Friday, October 16, 2009
New York, I Love You
Unlike many other tourists, I never bought a T-shirt or a coffee mug that prints: "I ♥ New York." To me, New York City is indeed exciting and fun to visit. However, I simply cannot associate this sleepless city with the word "love," because the city gives me the impression that everyone is in a hurry and they are too busy to slow down for love. That impression is changed by a delightful film "New York, I Love You" (France/USA 2009 | 110 min.).
Following "Paris, je t'aime", this film is the second installment of a series of "City of Love" that tells love stories in each city. New York City will be followed by Rio de Janeiro, Shanghai next year, then Mumbai and Jerusalem the year after.
Eleven directors (Jiang Wen, Mira Nair, Shunji Iwai, Yvan Attal, Brett Ratner, Allen Hughes, Shekhar Kapur, Natalie Portman, Fatih Akin, Joshua Marston, and Randy Balsmeyer for the transitions) and an all-star ensemble cast tells a sequence of love stories that happen in these neighborhoods of New York City: Central Park, Chinatown, Greenwich Village, SoHo, TriBeCa, Upper East Side, Upper West Sides, and Brighton Beach. Each director has 48 hours to shoot a short story about 10 minutes long in a neighborhood. Each story tells a love story that could be touching, or surprising, or charming, or poignant, or witty, or poetic, or enchanting, or simply fun. Although not all stories hit the mark, they certainly entertain me and change my view about love in the big apple.
Chinese director Jiang Wen's (姜文) segment opens the film with a story about a thief. Ben (Hayden Christensen) not only tries to steal a wallet, he tries to steal the heart of Molly (Rachel Bilson), but he ends up in a skill match with Molly's boyfriend Garry (Andy Garcia). The segment is sharp and precise, as if the characters are performing a three way tango.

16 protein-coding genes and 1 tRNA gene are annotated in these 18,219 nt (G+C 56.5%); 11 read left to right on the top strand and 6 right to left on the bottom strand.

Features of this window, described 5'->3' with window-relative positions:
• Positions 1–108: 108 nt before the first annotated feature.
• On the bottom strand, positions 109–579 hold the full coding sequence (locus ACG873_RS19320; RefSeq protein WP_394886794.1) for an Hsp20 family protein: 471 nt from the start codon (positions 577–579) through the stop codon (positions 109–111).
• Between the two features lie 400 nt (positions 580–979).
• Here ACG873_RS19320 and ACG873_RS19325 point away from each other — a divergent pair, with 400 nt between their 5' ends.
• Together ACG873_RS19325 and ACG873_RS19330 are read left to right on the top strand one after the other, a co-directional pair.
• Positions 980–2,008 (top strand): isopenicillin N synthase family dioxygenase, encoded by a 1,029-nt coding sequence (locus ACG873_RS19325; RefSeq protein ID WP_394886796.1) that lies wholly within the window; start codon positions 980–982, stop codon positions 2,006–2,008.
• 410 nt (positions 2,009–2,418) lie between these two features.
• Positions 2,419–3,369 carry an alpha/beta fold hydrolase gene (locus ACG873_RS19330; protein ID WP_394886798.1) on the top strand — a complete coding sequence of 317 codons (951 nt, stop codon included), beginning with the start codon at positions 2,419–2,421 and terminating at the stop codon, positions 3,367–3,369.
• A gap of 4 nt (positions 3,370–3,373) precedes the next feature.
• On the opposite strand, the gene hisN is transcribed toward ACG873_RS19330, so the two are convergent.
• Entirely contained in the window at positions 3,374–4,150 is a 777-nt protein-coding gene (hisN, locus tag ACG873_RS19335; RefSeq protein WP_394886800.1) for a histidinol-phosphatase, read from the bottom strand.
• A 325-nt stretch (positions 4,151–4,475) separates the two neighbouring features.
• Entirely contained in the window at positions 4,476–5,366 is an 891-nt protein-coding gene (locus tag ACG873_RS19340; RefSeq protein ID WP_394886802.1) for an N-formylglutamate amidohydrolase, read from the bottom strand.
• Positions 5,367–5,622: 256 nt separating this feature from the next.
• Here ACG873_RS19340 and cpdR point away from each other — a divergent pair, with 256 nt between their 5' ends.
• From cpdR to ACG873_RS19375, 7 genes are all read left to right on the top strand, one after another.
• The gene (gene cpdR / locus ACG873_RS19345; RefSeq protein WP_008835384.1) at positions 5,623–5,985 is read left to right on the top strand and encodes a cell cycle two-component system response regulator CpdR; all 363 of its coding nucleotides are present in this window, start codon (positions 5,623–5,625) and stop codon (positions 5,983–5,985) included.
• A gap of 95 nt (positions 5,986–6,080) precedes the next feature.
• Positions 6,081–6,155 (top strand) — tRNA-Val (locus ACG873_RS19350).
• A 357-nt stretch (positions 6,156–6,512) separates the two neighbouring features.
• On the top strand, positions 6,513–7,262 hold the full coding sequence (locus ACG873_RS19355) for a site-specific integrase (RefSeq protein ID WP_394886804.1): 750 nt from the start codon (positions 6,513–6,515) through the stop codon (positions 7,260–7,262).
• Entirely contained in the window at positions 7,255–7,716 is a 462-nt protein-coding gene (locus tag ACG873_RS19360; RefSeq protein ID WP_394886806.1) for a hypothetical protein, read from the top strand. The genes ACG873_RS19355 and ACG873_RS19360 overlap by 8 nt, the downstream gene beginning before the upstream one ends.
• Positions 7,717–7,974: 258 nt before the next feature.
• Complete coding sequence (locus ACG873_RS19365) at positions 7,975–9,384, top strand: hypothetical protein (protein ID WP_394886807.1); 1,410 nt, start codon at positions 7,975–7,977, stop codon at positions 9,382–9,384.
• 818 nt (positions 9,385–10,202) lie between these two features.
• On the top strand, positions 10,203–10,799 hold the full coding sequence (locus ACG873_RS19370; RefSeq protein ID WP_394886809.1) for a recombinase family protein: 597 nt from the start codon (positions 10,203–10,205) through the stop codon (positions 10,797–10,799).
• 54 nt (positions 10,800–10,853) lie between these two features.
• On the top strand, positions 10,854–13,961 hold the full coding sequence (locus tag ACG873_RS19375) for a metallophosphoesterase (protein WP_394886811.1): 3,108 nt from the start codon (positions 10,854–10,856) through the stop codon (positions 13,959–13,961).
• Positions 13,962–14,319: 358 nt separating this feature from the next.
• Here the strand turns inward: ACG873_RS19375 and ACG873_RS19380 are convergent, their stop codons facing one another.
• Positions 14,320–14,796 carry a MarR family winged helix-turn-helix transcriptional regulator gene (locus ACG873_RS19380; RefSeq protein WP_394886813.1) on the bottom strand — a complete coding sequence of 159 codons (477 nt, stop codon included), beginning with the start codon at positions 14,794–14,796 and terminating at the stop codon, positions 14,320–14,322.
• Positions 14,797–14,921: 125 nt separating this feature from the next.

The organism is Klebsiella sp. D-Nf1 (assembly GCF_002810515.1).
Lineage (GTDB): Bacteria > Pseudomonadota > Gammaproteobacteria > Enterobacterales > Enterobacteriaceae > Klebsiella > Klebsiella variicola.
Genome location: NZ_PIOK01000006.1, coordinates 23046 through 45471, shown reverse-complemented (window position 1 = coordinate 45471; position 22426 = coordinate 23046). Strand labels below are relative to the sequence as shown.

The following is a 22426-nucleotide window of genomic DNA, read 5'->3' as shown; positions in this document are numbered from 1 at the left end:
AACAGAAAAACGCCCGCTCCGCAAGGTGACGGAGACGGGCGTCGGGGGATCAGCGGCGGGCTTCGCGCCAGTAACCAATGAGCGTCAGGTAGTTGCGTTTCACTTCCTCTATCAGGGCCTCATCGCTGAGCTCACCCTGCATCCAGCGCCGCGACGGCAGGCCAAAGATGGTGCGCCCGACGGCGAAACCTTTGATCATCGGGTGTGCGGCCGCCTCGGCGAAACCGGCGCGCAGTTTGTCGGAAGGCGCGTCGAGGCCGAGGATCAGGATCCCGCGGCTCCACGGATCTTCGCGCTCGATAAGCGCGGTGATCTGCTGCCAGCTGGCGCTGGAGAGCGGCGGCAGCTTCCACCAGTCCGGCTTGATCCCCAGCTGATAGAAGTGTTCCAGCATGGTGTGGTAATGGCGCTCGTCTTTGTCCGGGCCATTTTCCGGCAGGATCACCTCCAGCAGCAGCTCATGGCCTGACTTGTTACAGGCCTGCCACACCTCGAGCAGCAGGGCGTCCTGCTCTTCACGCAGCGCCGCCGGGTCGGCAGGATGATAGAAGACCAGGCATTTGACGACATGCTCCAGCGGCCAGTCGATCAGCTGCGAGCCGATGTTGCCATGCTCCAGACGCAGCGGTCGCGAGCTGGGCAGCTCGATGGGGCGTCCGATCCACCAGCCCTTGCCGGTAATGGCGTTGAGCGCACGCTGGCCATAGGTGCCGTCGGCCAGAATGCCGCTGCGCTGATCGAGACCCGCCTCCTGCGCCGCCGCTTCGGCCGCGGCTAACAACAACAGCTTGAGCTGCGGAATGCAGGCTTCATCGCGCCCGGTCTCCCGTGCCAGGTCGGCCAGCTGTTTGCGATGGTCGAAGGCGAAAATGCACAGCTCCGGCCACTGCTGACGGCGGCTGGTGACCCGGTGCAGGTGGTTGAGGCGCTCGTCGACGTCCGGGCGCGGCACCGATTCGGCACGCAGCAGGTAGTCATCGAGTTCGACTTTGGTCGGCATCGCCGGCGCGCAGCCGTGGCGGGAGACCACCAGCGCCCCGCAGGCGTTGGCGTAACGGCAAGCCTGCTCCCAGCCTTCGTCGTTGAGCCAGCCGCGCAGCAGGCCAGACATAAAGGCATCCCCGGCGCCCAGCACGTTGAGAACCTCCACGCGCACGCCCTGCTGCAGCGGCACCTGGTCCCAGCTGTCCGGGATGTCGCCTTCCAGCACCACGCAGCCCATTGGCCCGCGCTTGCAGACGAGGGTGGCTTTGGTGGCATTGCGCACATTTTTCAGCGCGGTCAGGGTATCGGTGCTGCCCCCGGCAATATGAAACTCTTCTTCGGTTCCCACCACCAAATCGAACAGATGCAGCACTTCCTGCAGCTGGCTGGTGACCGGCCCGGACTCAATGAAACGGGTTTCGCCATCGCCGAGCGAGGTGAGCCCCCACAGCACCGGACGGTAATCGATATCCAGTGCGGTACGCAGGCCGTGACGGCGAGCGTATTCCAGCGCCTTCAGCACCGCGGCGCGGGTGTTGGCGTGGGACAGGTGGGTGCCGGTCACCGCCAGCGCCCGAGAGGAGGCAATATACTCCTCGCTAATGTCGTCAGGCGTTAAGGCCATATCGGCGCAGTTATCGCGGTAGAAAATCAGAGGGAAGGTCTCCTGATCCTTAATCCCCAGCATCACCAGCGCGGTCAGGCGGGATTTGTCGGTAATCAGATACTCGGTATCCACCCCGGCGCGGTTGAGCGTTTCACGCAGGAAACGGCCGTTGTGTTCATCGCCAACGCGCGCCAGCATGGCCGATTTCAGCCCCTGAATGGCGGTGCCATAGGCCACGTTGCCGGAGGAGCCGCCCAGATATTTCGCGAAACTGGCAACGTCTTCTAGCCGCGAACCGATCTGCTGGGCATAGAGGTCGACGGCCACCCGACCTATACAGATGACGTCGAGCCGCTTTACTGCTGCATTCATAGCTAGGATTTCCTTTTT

French director Yvan Attal's segment brings back the talkative Ethan Hawke from "Before Sunrise". He plays a writer who tries to seduce Maggie Q's character when they share a smoke on the sidewalk outside a restaurant. Somehow I think this might just happening on the sidewalks in San Francisco, even people might not talk as these characters do.
The film closes with a heartwarming and hilarious story directed by Joshua Marston. Both over 80 years old, Eli Wallach and Cloris Leachman terrifically play an elderly couple who struggle to walk to the beach to enjoy their quiet moment. It truly tells me what a lifetime partner is like.
I am particularly delighted to hear Zhou Xuan's (周璇) "The Wandering Songstress" (天涯歌女) is played in director Fatih Akin's segment about an artist an artist's encounter with a young girl (Shu Qi) in Chinatown. The song strikingly transforms the Chinatown neighborhood back to Shanghai in 1930s.
Unlike "Paris, je t'aime," segments and characters in "New York, I Love You" are loosely connected throughout to make the film more like a feature film instead of a collection of shorts, even these segments have different styles from different directors. It works because it makes me feel like the city is connected by love from these neighborhoods.
After all, New York is a city filled with love, according to this film. The film makes me want to buy an "I ♥ New York" T-shirt while it warms my heart.